These potatoes are generally planted at the start of the growing season in pots or growing bags. These varieties are generally harvested after 10 to 12 weeks and will produce a modest harvest which is typically around 1 lb per seed potato. To maximise the harvest it is highly beneficial to chit the potatoes. To read more about the best varieties to grow according to the RHS click here.
Second early potatoes are usually planted around the same time as first early potatoes, however they are generally harvested a few weeks later. They produce, a larger yield and will store slightly better than first earlies.
The maincrop potatoes as the name suggests is the type of potato that produces the bulk of the years harvest. Maincrop potatoes take approximately 14 to 16 weeks to reach maturity and will typically yield around 4 lbs per seed potato. There potatoes are general most suited to longer term storage.
How To Grow Potatoes
Potatoes are extremely easy to grow, requiring little in the way of care throughout the growing season. Potatoes are a frost-sensitive vegetable that is normally planted 2 to 4 weeks prior to the last frost.
To start the plants off some gardeners chit the potatoes which is a process whereby the seed potato is exposed to light. This exposure encourages the formation of sprouts on the seed potato prior to planting. This is not absolutely essential to get a reasonable crop, however it is beneficial in some circumstances. To read more about this click here.
When planting seed potatoes most gardeners dig a trench and place the seed potatoes approximately 12 inches apart at the base of it. The potatoes are then covered with soil. Sprouts typically appear 4 weeks later and will progressively get larger.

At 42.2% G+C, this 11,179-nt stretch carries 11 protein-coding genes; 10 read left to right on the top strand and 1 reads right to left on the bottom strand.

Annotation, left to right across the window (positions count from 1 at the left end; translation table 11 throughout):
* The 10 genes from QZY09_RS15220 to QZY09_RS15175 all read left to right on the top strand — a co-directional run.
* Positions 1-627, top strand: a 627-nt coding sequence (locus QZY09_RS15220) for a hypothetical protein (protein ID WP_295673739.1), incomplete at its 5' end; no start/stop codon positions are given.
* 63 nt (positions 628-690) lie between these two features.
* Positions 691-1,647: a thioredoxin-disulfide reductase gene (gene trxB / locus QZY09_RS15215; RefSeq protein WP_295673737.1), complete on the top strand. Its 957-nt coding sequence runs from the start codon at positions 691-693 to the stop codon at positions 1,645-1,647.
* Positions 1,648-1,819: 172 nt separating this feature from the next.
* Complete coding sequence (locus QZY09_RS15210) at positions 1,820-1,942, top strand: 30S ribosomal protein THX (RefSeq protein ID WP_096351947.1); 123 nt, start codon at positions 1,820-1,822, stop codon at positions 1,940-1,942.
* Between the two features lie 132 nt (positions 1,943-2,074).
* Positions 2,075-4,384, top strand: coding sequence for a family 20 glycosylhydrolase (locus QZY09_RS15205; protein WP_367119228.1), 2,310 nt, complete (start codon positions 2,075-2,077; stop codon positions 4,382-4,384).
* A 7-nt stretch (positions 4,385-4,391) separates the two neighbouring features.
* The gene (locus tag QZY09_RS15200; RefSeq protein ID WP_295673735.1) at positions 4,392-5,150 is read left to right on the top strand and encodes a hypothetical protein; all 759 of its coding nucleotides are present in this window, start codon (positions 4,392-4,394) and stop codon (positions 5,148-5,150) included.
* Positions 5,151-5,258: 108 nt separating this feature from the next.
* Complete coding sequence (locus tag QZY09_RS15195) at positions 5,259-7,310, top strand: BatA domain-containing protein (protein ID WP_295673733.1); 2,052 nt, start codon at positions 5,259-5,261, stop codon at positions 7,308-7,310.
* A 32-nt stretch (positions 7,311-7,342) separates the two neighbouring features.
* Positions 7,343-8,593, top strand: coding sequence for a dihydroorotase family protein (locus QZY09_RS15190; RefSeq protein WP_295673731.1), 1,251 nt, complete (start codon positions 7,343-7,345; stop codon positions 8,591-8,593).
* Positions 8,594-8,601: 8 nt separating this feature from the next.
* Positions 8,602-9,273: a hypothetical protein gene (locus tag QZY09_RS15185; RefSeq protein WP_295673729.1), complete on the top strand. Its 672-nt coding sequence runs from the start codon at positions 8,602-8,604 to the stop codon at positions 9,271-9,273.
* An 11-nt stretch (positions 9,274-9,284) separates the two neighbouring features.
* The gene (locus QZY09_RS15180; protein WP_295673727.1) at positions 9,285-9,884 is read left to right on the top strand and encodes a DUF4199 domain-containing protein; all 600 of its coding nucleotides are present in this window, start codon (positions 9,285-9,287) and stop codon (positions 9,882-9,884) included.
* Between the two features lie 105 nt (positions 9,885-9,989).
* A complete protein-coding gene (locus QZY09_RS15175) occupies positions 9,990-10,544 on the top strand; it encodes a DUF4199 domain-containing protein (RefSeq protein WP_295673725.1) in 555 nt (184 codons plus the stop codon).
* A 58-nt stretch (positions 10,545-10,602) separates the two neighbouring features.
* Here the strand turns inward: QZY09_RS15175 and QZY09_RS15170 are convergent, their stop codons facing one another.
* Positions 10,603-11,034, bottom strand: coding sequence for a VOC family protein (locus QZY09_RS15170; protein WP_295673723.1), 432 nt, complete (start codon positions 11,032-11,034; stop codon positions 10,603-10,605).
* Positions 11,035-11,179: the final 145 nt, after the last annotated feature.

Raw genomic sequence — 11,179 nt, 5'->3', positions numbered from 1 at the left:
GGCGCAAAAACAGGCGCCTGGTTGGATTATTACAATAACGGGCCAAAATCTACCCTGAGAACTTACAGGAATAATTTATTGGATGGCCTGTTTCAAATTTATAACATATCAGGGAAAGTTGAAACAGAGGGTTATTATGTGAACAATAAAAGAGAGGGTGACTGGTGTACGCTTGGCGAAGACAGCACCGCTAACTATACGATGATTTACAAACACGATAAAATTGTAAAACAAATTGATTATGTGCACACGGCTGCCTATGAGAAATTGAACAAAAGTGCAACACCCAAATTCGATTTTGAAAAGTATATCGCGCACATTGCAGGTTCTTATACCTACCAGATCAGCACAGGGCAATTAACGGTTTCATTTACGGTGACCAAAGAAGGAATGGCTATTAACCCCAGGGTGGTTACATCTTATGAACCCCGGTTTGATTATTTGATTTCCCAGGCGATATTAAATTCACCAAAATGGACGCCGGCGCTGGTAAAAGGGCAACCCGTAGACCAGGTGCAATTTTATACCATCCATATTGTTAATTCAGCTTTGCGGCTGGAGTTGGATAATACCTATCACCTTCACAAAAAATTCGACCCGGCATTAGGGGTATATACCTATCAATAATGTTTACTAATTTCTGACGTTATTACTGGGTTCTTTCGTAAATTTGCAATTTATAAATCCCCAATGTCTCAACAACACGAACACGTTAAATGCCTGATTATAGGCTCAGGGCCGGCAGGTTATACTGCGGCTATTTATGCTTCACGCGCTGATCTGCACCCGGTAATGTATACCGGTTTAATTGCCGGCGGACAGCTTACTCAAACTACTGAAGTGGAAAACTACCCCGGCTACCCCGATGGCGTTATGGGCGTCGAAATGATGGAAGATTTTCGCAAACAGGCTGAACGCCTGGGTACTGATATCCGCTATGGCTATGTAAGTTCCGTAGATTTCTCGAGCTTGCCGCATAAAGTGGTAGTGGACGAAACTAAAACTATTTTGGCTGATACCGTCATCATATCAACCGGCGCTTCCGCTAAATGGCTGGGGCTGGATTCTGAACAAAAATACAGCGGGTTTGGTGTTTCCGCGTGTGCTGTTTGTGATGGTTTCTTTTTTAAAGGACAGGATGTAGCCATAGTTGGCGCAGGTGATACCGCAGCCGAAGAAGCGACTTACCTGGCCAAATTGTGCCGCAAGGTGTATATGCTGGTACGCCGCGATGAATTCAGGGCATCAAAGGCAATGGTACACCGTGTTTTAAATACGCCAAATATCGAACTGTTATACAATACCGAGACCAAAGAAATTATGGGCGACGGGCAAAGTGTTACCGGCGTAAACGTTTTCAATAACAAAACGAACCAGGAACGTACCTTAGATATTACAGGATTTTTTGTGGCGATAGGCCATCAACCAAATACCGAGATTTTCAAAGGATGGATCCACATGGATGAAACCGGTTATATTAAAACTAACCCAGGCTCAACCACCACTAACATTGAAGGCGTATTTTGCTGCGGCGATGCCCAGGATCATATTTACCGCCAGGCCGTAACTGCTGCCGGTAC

As the plants get larger it is advisable to mound the soil around the plant, which is sometimes referred to as earthing up. The process has two important functions. The first is it also prevents potatoes from begin exposed to light which causes the tubers to turn green and become poisonous.
The second benefit is that this process will increase the yield by increasing both the size and the quantity of the potatoes produced. To read more about this click here.
The potatoes will begin to flower in late spring or early summer. The flowering of the plant is an indicator that the plant is approaching the point where you can begin harvesting. It is generally recommended that only one plant is harvested initially about 4 weeks after the flowers first appear.
Once you reach the point where each plant is yielding a reasonably sized crop they can be harvested as needed throughout the summer. However, once the top growth dies back it is best to harvest all the potatoes as they will not get any larger.
How To Store Potatoes
Potatoes are relatively easy to store and will last for several months in the right conditions. Potatoes are best stored in a cool dark location that is well ventilated. They can be placed in cardboard boxes or hessian sacks, however, plastic containers should be avoided as potatoes have a tendency to sweat which can increase the chances of mold formation.
How Late Can You Plant Potatoes? (And How To Maximize The Yield)